- Starts mumbling to himself, twitching, gets up to pace, stops and looks at the door to the library where she is
- Picks up the fireplace poker, still mumbling, pace some more
- Decides she is the reason everything has gone wrong, takes a couple practice swings
- Comes up behind her in the library where she is at a writing table, starts beating her in the head with the poker
- Finished, he drops the poker, stand there panting
Section 10: What have I done
- Comes back to his right mind, looking down at the body
- Crying, asking over and over What happened?
- Kneels down trying to put her head and brains back together, not working
- Notices the blood and gore all over his hands, runs to wash them off
- Can’t seem to get it off his hands
- Echoing phantom sobs sound again
- Stand screaming and crying
- Completely overcome he grabs a knife from the drawer and slashes his wrists so that his own blood mingles with the memory of hers, he goes and picking her up walks them both out into the storm (they are found in the gazebo curled together)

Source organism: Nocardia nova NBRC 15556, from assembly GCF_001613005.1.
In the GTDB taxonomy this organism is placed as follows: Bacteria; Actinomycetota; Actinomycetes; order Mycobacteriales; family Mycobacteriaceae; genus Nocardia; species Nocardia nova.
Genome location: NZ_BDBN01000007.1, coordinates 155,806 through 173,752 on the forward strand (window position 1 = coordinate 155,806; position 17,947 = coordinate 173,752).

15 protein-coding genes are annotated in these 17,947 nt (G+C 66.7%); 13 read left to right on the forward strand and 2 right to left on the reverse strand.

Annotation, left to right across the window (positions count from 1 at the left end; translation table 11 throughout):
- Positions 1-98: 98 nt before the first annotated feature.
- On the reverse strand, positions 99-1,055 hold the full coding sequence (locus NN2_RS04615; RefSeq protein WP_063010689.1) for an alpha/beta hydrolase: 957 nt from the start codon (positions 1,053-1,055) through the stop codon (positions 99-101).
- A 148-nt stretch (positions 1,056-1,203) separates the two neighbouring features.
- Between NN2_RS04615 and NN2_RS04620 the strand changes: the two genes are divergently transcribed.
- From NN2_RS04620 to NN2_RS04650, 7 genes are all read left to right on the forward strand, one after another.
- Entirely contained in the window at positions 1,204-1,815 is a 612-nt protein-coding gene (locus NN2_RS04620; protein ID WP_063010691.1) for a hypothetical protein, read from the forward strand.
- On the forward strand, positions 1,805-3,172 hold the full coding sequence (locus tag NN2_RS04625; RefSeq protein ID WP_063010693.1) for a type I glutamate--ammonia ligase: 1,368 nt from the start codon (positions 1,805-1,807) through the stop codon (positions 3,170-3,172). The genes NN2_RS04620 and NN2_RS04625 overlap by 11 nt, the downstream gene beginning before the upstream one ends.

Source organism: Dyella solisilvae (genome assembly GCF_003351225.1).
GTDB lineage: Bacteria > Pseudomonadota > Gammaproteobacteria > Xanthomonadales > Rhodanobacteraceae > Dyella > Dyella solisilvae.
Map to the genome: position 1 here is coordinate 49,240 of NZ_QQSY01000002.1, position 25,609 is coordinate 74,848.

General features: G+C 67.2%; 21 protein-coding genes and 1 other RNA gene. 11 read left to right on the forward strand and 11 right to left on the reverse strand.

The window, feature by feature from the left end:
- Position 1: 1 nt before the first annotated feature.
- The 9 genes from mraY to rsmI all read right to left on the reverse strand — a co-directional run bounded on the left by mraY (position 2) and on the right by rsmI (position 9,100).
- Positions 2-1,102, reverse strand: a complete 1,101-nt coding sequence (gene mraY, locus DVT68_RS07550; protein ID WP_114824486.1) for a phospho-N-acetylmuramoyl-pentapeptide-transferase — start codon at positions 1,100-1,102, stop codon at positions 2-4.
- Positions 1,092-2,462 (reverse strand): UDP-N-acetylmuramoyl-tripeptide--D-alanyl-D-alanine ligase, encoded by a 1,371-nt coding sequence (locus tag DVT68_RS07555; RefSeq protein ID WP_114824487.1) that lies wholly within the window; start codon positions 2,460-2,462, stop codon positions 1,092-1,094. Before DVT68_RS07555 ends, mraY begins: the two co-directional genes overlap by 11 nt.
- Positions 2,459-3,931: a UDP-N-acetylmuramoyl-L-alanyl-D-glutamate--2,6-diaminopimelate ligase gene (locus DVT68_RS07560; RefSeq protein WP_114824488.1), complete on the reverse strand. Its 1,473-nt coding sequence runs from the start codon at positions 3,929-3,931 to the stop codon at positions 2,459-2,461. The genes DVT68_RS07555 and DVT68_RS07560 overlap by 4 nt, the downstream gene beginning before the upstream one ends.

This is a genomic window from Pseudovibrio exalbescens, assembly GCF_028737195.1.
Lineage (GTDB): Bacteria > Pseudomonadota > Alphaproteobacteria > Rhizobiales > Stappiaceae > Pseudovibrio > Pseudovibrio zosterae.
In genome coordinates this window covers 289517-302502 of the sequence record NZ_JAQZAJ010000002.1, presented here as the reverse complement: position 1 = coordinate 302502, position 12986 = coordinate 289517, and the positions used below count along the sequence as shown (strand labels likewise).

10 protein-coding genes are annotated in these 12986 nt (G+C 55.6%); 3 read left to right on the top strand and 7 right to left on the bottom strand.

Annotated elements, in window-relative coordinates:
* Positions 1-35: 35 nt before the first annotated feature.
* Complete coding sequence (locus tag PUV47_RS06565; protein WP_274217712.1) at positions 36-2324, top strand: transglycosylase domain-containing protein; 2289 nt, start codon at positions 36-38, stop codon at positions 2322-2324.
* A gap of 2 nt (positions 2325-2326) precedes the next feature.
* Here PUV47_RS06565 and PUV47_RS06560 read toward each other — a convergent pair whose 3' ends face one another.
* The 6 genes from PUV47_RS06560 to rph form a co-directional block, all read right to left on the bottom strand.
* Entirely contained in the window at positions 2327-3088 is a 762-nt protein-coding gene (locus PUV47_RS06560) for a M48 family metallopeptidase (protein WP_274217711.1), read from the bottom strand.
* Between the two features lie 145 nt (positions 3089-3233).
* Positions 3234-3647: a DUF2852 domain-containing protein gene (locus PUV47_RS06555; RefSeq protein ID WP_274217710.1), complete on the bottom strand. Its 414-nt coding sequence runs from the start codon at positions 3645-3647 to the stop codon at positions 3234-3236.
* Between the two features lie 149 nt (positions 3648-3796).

Section 11: Found
- Days Later, after the storm is gone and most of the snow has melted the owner comes to the property to inspect for storm damage.
- He finds the renters car and stuff still there
- Finds the bather first as she is just lying on the ground off the balcony
- Finds the couple next as they are out in the open in the Gazebo
- Finds the reader in the wood shed
- Calls the cops
- While waiting he see’s the reader’s book
Section 12: Now we know why
- reads the suicide woman’s story
- The Cops are at the Door
Now when you write a story, things change and when I wrote this one, that is definitely the case.
So watch out for locking yourself into the outline. Writing is a fluid and constantly changing process, stories are organic and have minds of their own.
So my advice is to try both or a combination of both, see what works for you and remember nothing is written in stone and can be changed.
Have fun writing and creating my friends.
Which are you a pantzer or a planner?